How the Feel of Realism Gives PUBG An Edge Over Its Battle Royale Competition - Prima Games

How the Feel of Realism Gives PUBG An Edge Over Its Battle Royale Competition

by Liana Ruppert

PlayerUnknown’s Battlegrounds was not the first game to take to the battle royale genre, but it was the experience that kick-started this genre into unheard-of fame. When PUBG first made its debut back in 2017, it instantly took the gaming world by storm, both casual and competitive, and that’s in no small part due to its incredible realism and intricate combat mechanics. 

Why PUBG continues to dominate the battle royale genre 

When PlayerUnknown’s Battlegrounds first launched, it offered one map and an addictive new competitive experience. Since its release, the online game has evolved tremendously while staying true to its original vision, including new maps, vehicles, weapon types, and even exciting crossovers with other major properties. 

Since 2017, PUBG has changed immensely but one that hasn’t changed is the team’s dedication to detail and providing a realistic experience both in terms of gameplay and appearance. From taking to the snowy peaks of Vikendi to dominating the Russian island of Erangel, PUBG has continued to add variation to the core experience without removing what made this battle royale journey so special. 

New weapons also helped continue PlayerUnknown’s massive popularity, improving upon the selection that players have access to while also making sure that the combat itself felt natural and realistic. The ability to not only choose a weapon itself but also which categories players feel most comfortable with is a pro-gamer-choice mechanic that allows all types of players to tailor their experience. It’s because of that mechanic that each match feels fresh, competitive, and like a total victory when that Chicken Dinner status is achieved.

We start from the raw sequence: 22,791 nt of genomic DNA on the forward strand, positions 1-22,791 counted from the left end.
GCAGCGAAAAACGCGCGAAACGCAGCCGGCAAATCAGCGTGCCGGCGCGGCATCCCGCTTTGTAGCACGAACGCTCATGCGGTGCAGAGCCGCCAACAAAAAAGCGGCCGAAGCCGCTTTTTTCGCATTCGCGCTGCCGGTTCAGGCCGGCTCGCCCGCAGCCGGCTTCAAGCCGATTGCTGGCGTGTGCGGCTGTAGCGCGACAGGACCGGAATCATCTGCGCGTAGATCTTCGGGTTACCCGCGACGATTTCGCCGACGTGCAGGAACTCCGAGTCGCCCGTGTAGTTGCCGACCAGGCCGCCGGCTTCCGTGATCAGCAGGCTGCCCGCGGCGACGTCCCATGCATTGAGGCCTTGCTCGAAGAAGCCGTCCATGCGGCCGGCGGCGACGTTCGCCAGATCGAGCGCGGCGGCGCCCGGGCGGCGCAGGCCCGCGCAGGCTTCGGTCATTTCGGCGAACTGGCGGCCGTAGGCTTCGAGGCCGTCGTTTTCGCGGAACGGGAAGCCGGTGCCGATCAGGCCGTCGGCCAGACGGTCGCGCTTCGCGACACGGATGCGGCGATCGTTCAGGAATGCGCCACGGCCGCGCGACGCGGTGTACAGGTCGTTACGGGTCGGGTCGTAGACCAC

From launch on, the team behind PUBG has made hundreds of updates to ensure that the game feels exciting. Player feedback was key in this evolution, but also true is their focused vision. A common mistake many battle royale games make, and why some have failed completely, is that their vision for the experience is scattered and unfocused. Because of that, the play experience seems ‘fine’ but nothing to write home about. PUBG combated this pit by being open to changing how the game feels without changing the game itself. No matter which map players find themselves on or which loadout they choose, at the end of the day PUBG will always feel like PUBG. 

PUBG gunplay programmer Marek Krasowski recently opened up more on how they maintained realism throughout their entire developmental process. A self-proclaimed “purist,” Krasowski knew the vision going in when looking at gunplay, and at the heart of that vision was ballistics. When developing the in-game ballistics system, Krasowski mentioned in a recent PUBG Blog post that the key behind the success was that they didn’t overcomplicate the ballistics system. “We look at the weapon, then I go to a ballistics calculator and calculate how it behaves in real life. We use very close data to the real ballistic behavior, tuned up or down a little for balance, but we’d rather look for a weapon that fits the balance and we can maintain realistic ballistics.”

He also added that a part of their magic is that they use gravity and air resistance to replicate a realistic feel, but not in real-time. As to why they decided to veer away from real-time, Krasowski used the example of twin shots: “two identical shots will land within a millimeter of each other.” This was a technical decision made by the team to maintain the integrity of cheat detection and a key design choice as to why they opted out of features like the imposed wind. According to the gunplay designer, adding in factors like the wind would overcomplicate cheat detection, which would negatively impact the game experience and take away the necessary control devs have over the game and its viability.